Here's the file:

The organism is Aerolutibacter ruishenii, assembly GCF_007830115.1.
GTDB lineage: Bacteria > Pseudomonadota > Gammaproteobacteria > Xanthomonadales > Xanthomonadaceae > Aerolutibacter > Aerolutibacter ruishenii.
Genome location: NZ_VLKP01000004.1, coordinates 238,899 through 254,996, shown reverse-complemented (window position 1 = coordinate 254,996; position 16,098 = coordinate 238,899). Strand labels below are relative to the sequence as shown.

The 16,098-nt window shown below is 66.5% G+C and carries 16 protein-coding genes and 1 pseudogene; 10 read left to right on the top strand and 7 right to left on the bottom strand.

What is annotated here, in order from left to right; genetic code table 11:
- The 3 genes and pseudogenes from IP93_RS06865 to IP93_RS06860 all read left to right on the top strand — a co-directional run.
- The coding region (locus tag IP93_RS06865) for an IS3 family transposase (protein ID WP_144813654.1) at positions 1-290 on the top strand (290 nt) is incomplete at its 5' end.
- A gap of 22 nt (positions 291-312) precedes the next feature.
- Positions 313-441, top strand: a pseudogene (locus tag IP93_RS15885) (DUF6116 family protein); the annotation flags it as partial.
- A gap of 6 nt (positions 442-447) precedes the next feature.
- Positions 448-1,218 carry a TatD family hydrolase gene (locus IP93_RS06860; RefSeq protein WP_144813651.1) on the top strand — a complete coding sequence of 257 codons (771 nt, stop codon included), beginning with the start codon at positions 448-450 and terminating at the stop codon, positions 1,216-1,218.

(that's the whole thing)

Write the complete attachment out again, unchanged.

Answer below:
The organism is Aerolutibacter ruishenii, assembly GCF_007830115.1.
GTDB lineage: Bacteria > Pseudomonadota > Gammaproteobacteria > Xanthomonadales > Xanthomonadaceae > Aerolutibacter > Aerolutibacter ruishenii.
Genome location: NZ_VLKP01000004.1, coordinates 238,899 through 254,996, shown reverse-complemented (window position 1 = coordinate 254,996; position 16,098 = coordinate 238,899). Strand labels below are relative to the sequence as shown.

The 16,098-nt window shown below is 66.5% G+C and carries 16 protein-coding genes and 1 pseudogene; 10 read left to right on the top strand and 7 right to left on the bottom strand.

What is annotated here, in order from left to right; genetic code table 11:
- The 3 genes and pseudogenes from IP93_RS06865 to IP93_RS06860 all read left to right on the top strand — a co-directional run.
- The coding region (locus tag IP93_RS06865) for an IS3 family transposase (protein ID WP_144813654.1) at positions 1-290 on the top strand (290 nt) is incomplete at its 5' end.
- A gap of 22 nt (positions 291-312) precedes the next feature.
- Positions 313-441, top strand: a pseudogene (locus tag IP93_RS15885) (DUF6116 family protein); the annotation flags it as partial.
- A gap of 6 nt (positions 442-447) precedes the next feature.
- Positions 448-1,218 carry a TatD family hydrolase gene (locus IP93_RS06860; RefSeq protein WP_144813651.1) on the top strand — a complete coding sequence of 257 codons (771 nt, stop codon included), beginning with the start codon at positions 448-450 and terminating at the stop codon, positions 1,216-1,218.